Social conservatives expressed mild approval of the Republican Party's new "Pledge to America," an economics-heavy document – with some abortion commitments – that lay out what Republicans would do if they take Congress back.
Tucked inside the 48-page document are pledges by the GOP to prevent tax dollars from funding abortion and to enact a conscience protection law for health care providers that would allow them to refuse to perform abortions on moral grounds.
Notably, the pledge, released just six weeks ahead of the November elections, did not defend traditional marriage. Social conservatives were consoled, however, by the abortion commitments and noted that the document is an improvement over the Party's 1994 "Contract with America," which did not address moral issues.
"There could have been stronger language concerning the defense of traditional marriage, but the language affirming no government funding for abortion is welcomed," said Richard Land, president of the Ethics & Religious Liberty Commission of the Southern Baptist Convention.
He also noted how America is in an economic crisis and how it's understandable that the document focuses on the economy.
"'A Pledge to America' is a pledge to put America's financial house in order as quickly as possible," Land remarked. "It should not be read as an abandonment of the social conservatives' moral agenda."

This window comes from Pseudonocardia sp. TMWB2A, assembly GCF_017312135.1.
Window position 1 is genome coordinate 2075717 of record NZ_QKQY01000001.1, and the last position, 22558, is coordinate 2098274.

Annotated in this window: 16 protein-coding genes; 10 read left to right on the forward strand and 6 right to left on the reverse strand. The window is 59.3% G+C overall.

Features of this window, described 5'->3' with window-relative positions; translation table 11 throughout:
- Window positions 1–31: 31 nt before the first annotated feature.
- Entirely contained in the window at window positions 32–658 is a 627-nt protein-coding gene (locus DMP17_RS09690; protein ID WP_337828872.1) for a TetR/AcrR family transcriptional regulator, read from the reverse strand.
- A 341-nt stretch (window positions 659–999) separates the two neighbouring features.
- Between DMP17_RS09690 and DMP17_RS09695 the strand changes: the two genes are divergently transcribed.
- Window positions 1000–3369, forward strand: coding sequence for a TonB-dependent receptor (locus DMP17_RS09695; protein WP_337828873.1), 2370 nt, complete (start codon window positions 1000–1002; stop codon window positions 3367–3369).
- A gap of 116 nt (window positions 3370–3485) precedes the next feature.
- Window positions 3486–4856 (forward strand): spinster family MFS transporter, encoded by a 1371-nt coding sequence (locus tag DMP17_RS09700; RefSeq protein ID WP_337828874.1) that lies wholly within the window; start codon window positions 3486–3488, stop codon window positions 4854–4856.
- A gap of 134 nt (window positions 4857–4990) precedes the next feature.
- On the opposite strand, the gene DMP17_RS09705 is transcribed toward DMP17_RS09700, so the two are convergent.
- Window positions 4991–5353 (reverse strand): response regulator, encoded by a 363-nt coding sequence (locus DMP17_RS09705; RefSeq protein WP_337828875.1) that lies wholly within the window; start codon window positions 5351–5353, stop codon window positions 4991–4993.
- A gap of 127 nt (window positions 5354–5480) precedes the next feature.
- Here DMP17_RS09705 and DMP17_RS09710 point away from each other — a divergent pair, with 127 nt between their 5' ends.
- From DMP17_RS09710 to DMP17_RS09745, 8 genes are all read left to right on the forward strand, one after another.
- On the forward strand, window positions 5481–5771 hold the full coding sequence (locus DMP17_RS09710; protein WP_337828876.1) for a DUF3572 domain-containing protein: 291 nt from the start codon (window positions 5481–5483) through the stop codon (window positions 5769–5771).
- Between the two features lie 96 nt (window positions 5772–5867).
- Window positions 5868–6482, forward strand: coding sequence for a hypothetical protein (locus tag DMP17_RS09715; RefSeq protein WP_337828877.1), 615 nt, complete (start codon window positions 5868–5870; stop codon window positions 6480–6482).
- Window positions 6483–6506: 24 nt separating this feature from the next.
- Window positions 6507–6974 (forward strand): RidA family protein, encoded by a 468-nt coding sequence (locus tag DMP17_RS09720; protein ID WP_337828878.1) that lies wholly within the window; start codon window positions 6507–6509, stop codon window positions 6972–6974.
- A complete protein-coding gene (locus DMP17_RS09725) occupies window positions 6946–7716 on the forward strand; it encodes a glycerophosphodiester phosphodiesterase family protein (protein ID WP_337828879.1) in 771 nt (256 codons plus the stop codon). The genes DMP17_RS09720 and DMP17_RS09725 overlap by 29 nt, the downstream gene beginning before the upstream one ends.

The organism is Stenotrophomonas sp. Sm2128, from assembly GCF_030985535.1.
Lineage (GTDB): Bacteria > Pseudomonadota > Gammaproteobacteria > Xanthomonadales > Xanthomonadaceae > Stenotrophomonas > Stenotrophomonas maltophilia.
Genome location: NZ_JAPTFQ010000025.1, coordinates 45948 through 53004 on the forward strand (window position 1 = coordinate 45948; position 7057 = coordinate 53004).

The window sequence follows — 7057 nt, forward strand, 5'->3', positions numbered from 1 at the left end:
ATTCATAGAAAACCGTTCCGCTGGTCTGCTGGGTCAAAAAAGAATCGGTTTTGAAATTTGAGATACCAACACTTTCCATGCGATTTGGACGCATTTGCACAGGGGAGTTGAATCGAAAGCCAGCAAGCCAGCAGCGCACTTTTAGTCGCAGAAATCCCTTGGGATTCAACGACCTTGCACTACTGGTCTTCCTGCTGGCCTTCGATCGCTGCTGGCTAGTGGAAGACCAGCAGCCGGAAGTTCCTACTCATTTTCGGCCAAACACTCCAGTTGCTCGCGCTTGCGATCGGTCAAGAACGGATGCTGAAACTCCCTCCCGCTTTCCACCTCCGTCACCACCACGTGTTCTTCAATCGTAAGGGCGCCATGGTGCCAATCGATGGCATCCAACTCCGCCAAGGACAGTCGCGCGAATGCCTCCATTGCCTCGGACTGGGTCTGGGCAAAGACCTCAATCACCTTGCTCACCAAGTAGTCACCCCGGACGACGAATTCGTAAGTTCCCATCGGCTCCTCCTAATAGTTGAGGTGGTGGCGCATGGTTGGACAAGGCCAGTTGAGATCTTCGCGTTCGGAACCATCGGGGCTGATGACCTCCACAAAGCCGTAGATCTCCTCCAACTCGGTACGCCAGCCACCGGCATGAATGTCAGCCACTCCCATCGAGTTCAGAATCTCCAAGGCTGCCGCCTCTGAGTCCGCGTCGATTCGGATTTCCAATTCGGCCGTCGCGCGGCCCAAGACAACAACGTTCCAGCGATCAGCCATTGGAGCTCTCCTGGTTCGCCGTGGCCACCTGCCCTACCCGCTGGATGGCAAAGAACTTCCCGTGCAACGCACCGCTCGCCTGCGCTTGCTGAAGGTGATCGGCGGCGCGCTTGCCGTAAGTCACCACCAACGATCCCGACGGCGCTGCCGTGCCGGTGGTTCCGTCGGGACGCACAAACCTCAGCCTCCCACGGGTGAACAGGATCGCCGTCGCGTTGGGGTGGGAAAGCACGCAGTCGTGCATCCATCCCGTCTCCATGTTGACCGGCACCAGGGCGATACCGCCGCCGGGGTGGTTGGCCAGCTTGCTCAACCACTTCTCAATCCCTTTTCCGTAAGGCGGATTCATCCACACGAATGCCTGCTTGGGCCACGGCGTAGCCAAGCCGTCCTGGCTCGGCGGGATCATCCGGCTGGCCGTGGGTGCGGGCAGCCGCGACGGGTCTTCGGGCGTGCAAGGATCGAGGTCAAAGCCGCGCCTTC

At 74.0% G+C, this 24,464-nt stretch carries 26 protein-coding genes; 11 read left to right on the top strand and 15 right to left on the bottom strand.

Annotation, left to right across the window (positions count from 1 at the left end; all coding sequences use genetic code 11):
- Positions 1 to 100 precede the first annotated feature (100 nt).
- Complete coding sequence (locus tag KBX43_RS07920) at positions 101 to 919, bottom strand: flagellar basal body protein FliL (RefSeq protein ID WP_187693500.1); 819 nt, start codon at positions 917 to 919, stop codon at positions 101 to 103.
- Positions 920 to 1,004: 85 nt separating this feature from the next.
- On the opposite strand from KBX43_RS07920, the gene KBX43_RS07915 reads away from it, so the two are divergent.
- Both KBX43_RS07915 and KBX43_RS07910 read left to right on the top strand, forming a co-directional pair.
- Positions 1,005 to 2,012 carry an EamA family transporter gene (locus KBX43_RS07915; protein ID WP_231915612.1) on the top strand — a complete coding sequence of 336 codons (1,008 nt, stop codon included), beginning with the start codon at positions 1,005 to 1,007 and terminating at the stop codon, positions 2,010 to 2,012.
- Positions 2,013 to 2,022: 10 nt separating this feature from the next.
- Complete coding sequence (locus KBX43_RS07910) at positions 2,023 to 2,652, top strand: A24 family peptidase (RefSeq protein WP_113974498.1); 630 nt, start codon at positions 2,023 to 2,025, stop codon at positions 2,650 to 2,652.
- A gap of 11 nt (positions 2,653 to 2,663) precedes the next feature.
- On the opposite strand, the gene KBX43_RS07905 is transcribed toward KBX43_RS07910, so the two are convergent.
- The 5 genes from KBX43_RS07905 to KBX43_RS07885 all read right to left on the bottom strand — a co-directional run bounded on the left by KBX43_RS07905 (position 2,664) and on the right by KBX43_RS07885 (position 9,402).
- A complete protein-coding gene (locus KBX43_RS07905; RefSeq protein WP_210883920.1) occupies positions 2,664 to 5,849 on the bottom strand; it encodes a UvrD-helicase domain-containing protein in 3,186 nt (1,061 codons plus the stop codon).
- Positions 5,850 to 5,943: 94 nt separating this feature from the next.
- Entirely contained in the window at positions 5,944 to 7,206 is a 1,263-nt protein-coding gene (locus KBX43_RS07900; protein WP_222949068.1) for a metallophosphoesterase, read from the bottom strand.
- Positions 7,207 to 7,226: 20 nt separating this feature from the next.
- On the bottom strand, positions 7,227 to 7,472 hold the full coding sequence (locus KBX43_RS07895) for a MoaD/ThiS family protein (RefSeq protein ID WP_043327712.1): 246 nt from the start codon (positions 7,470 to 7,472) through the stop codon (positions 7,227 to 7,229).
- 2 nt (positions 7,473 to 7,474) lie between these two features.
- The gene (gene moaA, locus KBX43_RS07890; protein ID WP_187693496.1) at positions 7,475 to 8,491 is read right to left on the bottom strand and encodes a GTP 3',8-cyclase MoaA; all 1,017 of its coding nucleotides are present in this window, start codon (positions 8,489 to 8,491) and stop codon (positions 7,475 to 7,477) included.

Family Research Council President Tony Perkins, similarly, was not overly excited about the document. He noted that he has "some disappointment" with the pledge's silence on the issue of traditional marriage, but also acknowledged it is an improvement over the 1994 contract.
"The pledge is not exceptional, but it is satisfactory, as it does lay a foundation to build upon," commented Perkins. "[I]t moves Congressional Republicans to a place of public acknowledgment that values issues are to be a part of the conservative way forward."
On Thursday, top leaders of the Republican Party held a news conference at a lumber warehouse outside of Washington to release the "Pledge to America." In the contract, the GOP pledged to create jobs, cut spending and put power back in the hands of the people.
Critics of the document noted its flowery language and the absence of a detailed plan to reduce the deficit.
Some of the specific GOP pledges include: extending Bush-era tax cuts permanently, requiring Congress to cite specific constitutional authority for every proposed legislation, repealing the heath care law, imposing a hiring freeze for most federal employees, ending the Troubled Assets Relief Program, and cutting Congress' budget.
"The proposals House Republicans will put forward today are clear proof that, unlike Democrats in Washington, Republicans have been listening intently to Americans over the past year and a half," contended Senate Minority Leader Mitch McConnell (R-Ky.).
Political commentators say the pledge is part of the GOP's voter-attraction strategy ahead of the mid-term election. The Republican Party is trying to counter the Democrats' accusation that they only obstruct legislation but do not have a clear plan of how to fix the nation's problems.